51. The Design Browser displays a new freq_top.bde block diagram file.

The freq_top.bde is automatically opened in the Block Diagram Editor window.

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VHDL Entry Tutorial


52. The Block Diagram Editor contains the model port pads declared in the wizard windows.
So far, you have described the behavior of the design by using the VHDL code to draw the
schematics based on the symbols created from the VHDL models. This method of developing
designs is called the bottom-up methodology.
An opposite top-down methodology also exists where empty symbols are drawn in the Block
Diagram Editor or State Machine Editor and their contents, in this example a VHDL source
code, are specified at the last stage of the development process. You will utilize this technique to
build a state machine.
To draw an empty symbol, called FUB in Active-HDL, click the Fub
button on the toolbar.
Now, draw a rectangle by clicking the left mouse button and drag it diagonally downwards
releasing the left mouse button as shown in the figure.

Switch to the Select mode (click the arrow icon on the toolbar or press the Escape key), rightclick the Fub and choose the Properties option from the pop-up menu.
In the Fub Properties window change fub name into control and accept changes with OK button.

53. Notice that the drawn symbol contains no pins. In the next few steps you will build the sources
for the symbol placed on the schematic. Right-click the symbol and choose the Push option from
the pop-up menu.

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VHDL Entry and Simulation Tutorial

Control State Machine


54. As a result the Create New Implementation window appears. Choose the State Diagram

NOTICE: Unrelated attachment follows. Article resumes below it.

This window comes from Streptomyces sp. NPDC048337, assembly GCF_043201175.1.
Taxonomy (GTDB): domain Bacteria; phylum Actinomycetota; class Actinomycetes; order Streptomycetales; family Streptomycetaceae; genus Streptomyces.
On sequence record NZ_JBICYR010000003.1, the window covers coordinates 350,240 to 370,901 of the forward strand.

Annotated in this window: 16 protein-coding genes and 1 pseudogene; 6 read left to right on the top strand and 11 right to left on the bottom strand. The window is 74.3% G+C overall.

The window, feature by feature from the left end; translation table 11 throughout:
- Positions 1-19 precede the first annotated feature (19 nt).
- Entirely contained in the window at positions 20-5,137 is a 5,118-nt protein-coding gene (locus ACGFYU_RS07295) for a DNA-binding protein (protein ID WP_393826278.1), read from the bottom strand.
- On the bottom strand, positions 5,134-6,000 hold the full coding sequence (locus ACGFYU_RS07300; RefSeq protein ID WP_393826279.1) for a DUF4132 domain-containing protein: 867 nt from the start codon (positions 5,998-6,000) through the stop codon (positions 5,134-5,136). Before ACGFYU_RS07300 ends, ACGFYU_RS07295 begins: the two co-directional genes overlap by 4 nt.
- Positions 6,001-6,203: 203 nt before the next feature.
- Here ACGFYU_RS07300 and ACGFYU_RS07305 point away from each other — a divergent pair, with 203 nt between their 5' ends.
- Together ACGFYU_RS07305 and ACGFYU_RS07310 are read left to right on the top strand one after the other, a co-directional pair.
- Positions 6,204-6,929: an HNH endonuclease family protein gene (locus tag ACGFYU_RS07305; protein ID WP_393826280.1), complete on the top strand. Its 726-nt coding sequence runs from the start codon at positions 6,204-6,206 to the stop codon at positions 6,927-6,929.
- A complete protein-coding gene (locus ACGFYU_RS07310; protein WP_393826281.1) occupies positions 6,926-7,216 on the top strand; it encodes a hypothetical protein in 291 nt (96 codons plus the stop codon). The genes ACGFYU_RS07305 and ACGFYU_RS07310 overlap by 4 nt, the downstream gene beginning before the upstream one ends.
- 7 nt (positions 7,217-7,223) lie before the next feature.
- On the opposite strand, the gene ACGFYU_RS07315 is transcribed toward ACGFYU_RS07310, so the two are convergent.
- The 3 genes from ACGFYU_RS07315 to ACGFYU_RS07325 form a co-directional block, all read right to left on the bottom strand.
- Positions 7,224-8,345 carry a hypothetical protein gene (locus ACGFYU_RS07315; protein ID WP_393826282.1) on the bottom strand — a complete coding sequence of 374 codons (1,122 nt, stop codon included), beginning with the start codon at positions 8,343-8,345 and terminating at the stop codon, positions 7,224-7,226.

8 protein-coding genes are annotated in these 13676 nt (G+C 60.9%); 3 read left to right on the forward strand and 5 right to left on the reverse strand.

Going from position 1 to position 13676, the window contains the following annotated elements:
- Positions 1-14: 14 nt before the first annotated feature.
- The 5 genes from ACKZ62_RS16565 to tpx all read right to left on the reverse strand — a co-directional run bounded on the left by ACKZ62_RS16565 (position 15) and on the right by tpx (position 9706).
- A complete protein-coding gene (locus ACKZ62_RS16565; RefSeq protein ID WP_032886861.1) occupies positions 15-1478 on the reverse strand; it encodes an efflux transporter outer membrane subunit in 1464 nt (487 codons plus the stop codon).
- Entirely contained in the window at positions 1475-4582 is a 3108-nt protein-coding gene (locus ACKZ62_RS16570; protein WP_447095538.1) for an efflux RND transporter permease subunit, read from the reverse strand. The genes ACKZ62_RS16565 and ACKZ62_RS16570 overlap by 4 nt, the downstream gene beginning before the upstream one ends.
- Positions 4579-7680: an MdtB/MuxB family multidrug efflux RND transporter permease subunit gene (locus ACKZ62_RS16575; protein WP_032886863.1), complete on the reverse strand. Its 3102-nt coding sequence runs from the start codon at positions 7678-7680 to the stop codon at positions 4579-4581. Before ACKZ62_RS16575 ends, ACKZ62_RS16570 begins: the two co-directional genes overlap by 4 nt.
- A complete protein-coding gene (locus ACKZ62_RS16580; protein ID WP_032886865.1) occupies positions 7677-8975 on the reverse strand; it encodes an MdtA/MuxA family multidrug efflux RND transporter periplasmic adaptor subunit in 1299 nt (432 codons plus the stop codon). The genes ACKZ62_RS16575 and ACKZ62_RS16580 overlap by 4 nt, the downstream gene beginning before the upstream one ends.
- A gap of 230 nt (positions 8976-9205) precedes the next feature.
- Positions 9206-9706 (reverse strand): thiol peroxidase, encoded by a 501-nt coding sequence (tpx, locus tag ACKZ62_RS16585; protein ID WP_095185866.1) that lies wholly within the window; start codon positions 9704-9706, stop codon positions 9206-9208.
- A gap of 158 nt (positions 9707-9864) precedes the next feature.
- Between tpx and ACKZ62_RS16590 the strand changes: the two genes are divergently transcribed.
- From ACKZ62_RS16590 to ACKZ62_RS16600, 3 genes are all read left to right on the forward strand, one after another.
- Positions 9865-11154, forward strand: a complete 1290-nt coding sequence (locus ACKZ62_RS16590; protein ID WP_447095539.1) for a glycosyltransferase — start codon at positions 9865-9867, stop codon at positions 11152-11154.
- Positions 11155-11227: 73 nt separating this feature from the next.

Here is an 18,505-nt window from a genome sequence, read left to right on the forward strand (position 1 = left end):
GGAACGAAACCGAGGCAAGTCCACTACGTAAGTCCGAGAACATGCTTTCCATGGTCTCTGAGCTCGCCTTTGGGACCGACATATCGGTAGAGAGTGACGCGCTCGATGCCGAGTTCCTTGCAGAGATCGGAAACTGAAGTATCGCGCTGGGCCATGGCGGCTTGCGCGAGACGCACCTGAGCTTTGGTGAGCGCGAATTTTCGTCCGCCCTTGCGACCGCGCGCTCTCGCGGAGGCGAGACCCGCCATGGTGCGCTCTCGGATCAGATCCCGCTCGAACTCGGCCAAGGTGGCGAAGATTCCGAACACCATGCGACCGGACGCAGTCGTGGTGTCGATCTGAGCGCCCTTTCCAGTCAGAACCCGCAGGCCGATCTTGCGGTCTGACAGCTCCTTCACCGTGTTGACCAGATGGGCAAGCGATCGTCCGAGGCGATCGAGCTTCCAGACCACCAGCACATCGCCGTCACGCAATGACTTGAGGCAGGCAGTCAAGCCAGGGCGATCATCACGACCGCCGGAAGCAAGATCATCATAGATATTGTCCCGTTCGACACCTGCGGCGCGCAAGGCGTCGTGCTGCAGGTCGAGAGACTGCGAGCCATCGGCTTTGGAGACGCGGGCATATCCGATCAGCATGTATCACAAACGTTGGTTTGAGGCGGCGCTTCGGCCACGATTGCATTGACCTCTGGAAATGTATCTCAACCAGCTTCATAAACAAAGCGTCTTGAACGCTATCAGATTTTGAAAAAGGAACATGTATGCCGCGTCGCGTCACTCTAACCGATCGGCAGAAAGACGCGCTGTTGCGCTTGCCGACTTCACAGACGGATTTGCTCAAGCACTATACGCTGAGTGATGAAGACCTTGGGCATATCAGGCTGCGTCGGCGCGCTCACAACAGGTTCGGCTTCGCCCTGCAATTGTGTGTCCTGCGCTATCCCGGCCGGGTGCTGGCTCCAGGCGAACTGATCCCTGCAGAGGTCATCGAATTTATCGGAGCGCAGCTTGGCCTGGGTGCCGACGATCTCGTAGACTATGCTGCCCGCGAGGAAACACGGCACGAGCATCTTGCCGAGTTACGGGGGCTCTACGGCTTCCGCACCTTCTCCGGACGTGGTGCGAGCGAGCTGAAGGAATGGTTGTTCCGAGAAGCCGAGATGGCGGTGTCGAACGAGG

icon and type the control name in the Name filed. Accept entries with the OK button.

55. This will attach a newly created control.asf file to the current design.

56. In the first step, create the state diagram ports. To place the terminals in the diagram click the
Input Port
button located in the main toolbar. Place three input terminals in the upper
declarative part of state diagram as shown in the figure.

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VHDL Entry Tutorial

57. Change the Port1, Port2, Port3 terminal names by double-clicking their labels (you have to
switch to the Select mode first) to start, reset, f_pattern respectively. Save the settings using the
Ctrl + S keyboard shortcut.

58. Similarly, to input ports define the output terminals. To do this, use the Output Port
button and place two output ports.

59. The names of the terminals should be changed. Switch to the Select mode, double click the
port1 and port2 labels and change them to end_reset and gate, respectively.

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VHDL Entry and Simulation Tutorial

60. The f_pattern input terminal serves as a clocking signal. To change the port mode to clock,
right-click its name and choose the Properties option from the pop-up menu.

61. In the Port Properties window, check the Clock box and accept changes with the OK button.

As a result, the f_pattern signal symbol contains a small waveform.

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VHDL Entry Tutorial


62. The automaton will be comprised of three states. To place the state on the diagram use the
State

button. Place the three states on the diagram.

63. To draw the transitions between states use the Transition


button. To draw a transition,
click within one state and drag the line dropping the transition within another state. Draw the
transitions as shown in the figure.
NOTE: To draw a transition from a state to itself, click the state once and then move slightly
within the state and click once again. This will create a smooth loop transition.

64. The drawn diagram requires a reset signal. This is accomplished with the Reset
button
located in the toolbar. Click this button and place the reset symbol next to the S1 state. Now
connect it with the state.

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VHDL Entry and Simulation Tutorial